One month ago we moved Baby Boy into his new home and family.
He is well, he is loved, and he has a bright and hopeful future. We get to have a relationship with him and have visited him a few times. For all of that, we are grateful.
I have been quiet in this space for many months. Life began to unravel from every direction in the beginning of Fall and the words that normally lay a path between my brain and heart, tangled and bled together and abandoned me.
This is a winter of deep sadness coursing through every day. We are functioning: working, cooking, eating, playing, sleeping, driving, reading, talking and even laughing. But there is an ache that never leaves and rises up and swallows me in a moment. Tears spill without warning, especially when I stumble into stillness or monotonous activity. The empty space in our home, at our table, in our car, in the shopping cart, at family gatherings, and in every single memory, thought and decision I’ve made for over a year, crushes me with the weight of his absence. The pain I feel from his perspective, wondering what happened to us, is a terrifying chasm I constantly have to back away from.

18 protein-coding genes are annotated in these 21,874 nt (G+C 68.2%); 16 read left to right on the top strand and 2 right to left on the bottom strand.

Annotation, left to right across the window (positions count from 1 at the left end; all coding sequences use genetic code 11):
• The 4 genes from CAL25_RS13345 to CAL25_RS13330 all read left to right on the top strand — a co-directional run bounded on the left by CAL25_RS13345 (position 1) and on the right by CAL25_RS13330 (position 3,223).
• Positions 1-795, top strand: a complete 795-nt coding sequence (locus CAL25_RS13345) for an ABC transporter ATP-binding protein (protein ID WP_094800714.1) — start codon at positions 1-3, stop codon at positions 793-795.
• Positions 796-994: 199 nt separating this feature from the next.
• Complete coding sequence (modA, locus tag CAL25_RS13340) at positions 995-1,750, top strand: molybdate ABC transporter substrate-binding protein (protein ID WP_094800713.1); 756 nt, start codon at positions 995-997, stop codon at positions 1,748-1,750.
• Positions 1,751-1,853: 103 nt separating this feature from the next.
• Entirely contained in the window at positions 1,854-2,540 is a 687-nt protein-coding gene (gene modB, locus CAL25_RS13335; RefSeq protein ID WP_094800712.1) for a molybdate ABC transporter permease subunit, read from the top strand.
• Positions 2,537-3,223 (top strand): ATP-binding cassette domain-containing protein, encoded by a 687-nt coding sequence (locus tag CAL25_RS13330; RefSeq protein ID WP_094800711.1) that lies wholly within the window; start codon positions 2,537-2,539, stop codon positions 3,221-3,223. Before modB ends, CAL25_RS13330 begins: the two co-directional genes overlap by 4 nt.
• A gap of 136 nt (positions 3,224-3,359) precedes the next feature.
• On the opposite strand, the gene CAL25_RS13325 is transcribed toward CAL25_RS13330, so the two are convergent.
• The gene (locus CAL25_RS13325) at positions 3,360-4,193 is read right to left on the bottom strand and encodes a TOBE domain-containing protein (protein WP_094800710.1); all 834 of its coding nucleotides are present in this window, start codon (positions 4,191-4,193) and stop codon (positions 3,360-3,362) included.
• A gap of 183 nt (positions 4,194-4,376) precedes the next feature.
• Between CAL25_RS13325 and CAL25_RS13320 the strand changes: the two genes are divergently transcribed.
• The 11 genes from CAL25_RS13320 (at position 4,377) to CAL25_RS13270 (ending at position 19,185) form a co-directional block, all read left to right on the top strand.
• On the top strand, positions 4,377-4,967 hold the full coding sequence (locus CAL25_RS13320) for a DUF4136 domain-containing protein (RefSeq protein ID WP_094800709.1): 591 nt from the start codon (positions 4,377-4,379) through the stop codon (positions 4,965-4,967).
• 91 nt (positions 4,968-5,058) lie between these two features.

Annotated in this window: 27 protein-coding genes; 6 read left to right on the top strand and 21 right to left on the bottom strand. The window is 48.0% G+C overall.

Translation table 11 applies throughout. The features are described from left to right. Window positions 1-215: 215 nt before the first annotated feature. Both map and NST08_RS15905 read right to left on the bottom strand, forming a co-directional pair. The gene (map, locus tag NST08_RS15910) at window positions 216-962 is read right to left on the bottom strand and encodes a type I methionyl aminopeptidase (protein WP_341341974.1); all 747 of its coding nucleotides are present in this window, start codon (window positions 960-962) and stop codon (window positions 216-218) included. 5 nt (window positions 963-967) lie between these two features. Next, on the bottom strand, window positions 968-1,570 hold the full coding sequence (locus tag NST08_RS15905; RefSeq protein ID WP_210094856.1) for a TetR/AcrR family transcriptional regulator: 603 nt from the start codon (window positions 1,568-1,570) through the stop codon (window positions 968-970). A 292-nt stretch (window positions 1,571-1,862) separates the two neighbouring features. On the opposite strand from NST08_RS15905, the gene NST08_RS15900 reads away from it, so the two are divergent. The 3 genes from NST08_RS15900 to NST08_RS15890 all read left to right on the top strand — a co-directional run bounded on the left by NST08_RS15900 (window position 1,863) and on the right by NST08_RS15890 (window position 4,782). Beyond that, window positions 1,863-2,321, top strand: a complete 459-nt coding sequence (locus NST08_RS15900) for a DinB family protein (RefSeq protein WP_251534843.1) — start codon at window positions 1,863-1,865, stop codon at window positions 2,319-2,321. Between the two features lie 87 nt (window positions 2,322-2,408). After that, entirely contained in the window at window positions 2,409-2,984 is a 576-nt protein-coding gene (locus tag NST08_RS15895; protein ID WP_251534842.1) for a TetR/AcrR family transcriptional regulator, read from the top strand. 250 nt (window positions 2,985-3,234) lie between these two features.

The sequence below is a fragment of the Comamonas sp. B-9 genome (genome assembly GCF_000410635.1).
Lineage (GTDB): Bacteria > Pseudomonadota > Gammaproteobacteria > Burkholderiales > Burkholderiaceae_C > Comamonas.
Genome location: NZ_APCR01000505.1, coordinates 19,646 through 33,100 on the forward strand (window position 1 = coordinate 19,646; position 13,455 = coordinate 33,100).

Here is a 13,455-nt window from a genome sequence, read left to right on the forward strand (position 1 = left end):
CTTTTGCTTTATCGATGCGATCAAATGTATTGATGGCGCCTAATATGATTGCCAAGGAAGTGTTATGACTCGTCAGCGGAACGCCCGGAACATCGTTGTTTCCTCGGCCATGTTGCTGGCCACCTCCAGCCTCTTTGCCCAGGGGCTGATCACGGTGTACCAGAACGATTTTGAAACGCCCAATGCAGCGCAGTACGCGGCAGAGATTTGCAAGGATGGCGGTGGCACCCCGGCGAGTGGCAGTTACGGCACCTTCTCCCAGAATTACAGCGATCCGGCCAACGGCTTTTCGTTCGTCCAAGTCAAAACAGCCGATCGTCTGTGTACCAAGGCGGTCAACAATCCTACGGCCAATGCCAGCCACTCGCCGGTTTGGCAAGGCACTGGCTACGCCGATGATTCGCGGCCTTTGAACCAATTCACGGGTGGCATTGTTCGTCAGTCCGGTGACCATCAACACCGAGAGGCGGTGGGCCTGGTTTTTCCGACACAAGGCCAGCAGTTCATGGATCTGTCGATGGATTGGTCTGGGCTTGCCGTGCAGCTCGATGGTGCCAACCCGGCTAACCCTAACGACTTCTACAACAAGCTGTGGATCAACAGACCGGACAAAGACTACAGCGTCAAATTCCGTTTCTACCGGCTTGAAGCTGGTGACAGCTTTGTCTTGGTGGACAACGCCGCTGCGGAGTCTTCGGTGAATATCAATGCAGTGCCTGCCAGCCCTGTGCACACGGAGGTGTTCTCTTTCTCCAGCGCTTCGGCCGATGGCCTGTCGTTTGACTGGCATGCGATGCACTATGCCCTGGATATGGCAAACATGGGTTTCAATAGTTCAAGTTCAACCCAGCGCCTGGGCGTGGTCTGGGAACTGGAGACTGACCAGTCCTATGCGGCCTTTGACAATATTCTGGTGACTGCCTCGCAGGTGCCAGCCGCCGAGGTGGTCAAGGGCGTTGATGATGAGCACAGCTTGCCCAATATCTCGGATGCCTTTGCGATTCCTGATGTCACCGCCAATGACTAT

I’ve never known grief like this before. I have never felt such powerlessness and anger at a decision, made by strangers, whose words can rearrange a child’s family like a doll in a dollhouse.
We are back to a family of four, but not one of us is the same person and we are not the same family. It’s too soon to know who exactly we are yet. Or to describe the grace that has accompanied the suffering.
I’m thankful for the words of others; the poets and musicians and truth-tellers. They have buoyed my soul, strummed a melody for my tears, and defined my lament.
Dear friends and family members walked closely with us these last few months. They have been ministering angels. One such poet-friend sent me these words the morning after a particularly devastating day.
When we held the tiny package of you
We saw your sweet face, your precious hands
Your funny toes
But we didn’t know
That you were a catalyst
That would propel us into
The deep water wading of faith
We didn’t birth you
But you birthed us
Into people we weren’t before
The flood will lessen
The waters recede
And we will keep going
Stronger than we were
Before your sweet face
I don’t have any deep closing words to that right now. But if you are one of the lucky ones who has seen Baby Boy’s toes, I know you are smiling.